aardvark66 at GMAIL.COM
Thu Apr 3 19:50:10 UTC 2014
I'm a bit ambivalent on these issues. I see "dog whistle" as clearly
distinct from euphemism or code. The latter do fall under obliquities, as
AZ points out. I may be wrong in my observations, but I'll say what I have
to say. (Please forgive the typos -- can't help it when composing over a
The lines do get blurred. Are conservatives' attacks on Obama over alleged
teleprompter overuse, golf, supposedly excessive vacationing merely oblique
references to make Obama look lazy, or is this a dog whistle to the
Southern image of blacks as lazy?
FWIW, I see the same reference in Paul Ryan's comment, so I disagree with
Barbara Lee's explanation of it as "code for black". I do see it as a dog
whistle, especially in conjunction with the citation of Murray. It may be
merely a code for black, but it's a dog whistle to those who think that
blacks are inherently lazy.
So what, if anything, is the difference between these two substitutions?
The statements against Obama are already in the open, the criticism --
rightly or wrongly -- is widely accepted on the right, and there is little
reason to resort to deeper coded messages. Most people using these memes
likely aren't even aware of the underlying stereotype. (But few observers
doubt that this is how these memes were formed.)
Ryan's case is different because the reference is general and isolated.
Ryan has further political ambitions and wants and needs the "blacks are
lazy" crowd to see him as one of their own. So he's not merely coding the
message -- indeed the code value as "black" is fairly trivial -- but is
effectively giving a shoutout to a constituent faction.
More codes that have been made popular over the last 8 years: San Francisco
values and Chicago politics. Neither of these is a dog whistle because it
has no distinct target audience that will hear it differently from everyone
else. But I do agree that a lot of references to these have identified them
as dog whistles (acceptance of homosexuality and mafia history,
respectively, not merely corruption).
The last item is something that I have been pushing as dog whistle, but had
little agreement from others. If you recall George Allen's Macaca speech,
there was another oblique reference that escaped the media attention. He
had pointed out that his opponent was hobnobbing with the "Hollywood
There are people who can get away with using the "elite" reference, and
some who cannot. One can understand someone like Cesar Chavez points to
"moneyed elites", but when Pat Buchanan rails against "banking elite",
"media elite", "intellectual elite", "Hollywood elite", it's quite another
Buchanan may not have originated the term, but he made this a dog whistle
artform. If you follow his career, there was a distinct switch from using
blatant antisemitic language to the more oblique "elites". The goal was to
avoid laguage unpalatable to the center while maintaining the message of
connection to the fringes -- the very essence of a dog whistle.
This issue becomes more obvious when an "elites" reference fails miserably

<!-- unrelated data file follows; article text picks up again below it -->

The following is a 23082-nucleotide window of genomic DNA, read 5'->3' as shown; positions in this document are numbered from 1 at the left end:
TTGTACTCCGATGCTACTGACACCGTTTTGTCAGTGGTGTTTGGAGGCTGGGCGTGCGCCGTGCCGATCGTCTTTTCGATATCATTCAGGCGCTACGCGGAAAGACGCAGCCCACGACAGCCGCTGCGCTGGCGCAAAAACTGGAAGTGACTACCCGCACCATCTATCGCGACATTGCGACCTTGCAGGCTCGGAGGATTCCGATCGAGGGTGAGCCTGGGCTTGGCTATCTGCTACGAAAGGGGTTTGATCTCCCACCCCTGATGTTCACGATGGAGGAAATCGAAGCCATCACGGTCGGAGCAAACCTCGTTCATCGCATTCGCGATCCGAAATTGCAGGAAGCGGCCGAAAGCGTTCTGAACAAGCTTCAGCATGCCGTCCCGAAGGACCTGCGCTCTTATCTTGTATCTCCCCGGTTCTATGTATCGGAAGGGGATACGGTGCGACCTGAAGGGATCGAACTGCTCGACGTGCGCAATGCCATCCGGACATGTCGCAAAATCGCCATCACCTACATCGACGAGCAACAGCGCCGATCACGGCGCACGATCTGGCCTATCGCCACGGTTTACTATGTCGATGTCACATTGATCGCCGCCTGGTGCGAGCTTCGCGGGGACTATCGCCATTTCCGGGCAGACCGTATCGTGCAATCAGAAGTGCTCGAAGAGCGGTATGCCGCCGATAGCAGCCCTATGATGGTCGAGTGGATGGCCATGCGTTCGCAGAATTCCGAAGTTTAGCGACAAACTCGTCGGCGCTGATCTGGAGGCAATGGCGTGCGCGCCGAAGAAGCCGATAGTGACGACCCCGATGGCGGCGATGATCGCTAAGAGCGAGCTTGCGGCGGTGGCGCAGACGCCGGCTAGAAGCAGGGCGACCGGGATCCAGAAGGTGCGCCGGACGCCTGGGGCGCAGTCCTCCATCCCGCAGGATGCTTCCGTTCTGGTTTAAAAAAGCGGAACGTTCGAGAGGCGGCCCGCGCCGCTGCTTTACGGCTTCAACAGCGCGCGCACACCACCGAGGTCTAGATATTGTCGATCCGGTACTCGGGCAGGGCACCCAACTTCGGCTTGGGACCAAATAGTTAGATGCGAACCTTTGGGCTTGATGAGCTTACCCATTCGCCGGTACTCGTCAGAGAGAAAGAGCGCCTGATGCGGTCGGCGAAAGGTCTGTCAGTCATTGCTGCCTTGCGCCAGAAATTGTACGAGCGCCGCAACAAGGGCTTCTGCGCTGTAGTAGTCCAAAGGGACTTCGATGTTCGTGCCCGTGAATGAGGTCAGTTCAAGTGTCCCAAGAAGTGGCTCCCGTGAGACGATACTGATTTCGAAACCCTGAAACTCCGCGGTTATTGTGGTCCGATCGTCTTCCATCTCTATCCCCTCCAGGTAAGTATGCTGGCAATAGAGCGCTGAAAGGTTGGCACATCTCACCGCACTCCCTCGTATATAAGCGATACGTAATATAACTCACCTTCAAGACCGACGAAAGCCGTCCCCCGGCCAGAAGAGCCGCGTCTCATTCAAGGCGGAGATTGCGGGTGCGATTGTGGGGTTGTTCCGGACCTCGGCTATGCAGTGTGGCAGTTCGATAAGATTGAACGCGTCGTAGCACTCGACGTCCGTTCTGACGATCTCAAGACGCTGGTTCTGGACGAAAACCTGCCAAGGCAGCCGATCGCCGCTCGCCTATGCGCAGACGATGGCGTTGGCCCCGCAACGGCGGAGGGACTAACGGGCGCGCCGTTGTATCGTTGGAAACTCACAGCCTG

-- e.g., when Mitt Romney referred to Barack Obama as "Harvard elite"
(Romney spent a considerable part of his life at Harvard graduate schools
and holds two degrees). And the media has occasionally pointed out to
incongruity of "elites" references from millionaires and corporate CEOs.
This includes Allen -- a former Senator and governor. So when someone like
Allen refers to elites, you can bet the house that he's doing it in the
same way as Buchanan (particularly when he does it in rural Southwest
Virginia that is known for their collective racism and antisemitism).
In any case, I guess, my view is that the distinction between these
categories, while blurred by the more inept political and media figures,
On Apr 3, 2014 1:51 AM, "Geoffrey Nunberg" <nunberg at ischool.berkeley.edu>
> I'm doing a Fresh Air piece on dog-whistle language, or more generally on
political language coded for race -- "states rights," "forced busing,"
"food stamp president," "hard-working Americans,'" etc. The standard
understanding of the phenomenon is as language that sends a signal to one
part of the electorate which isn't audible to anyone else--Safire gave the
example of George W. Bush's discreet high-fives to Christian conservatives.
But it's my sense the term is used now for any oblique language
(particularly as regards race), whether or not the general audience can
pick up the meaning, so long as the speaker can plausibly--or often, not so
plausibly)--deny that interpretation (cancel the implicature?)
> So Krugman called Paul Ryan's reference to "inner city culture" a dog
whistle, and Barbara Lee said "when Mr. Ryan says 'inner city,' when he
says, 'culture,' these are simply code words for what he really means:
'black.'" But that's sort of like saying that "Park Avenue" is a code word
for "rich." You don't need a Captain Midnight secret decoder ring to get it.
> A lot of people call these items euphemisms:
> > These days, phrases like "voter suppression" are used by Democrats the
same way Republicans in favor of photo ID laws use "voter fraud" as
really trying to say.
> > As long as dog whistle demagogues stick to racial euphemisms,
colorblindness de- fends them against every charge of racial pandering.
(This from Ian Haney Lopez recent Dog-Whistle Politics, a very good survey
of the phenomenon).
The American Dialect Society - http://www.americandialect.org
More information about the Ads-l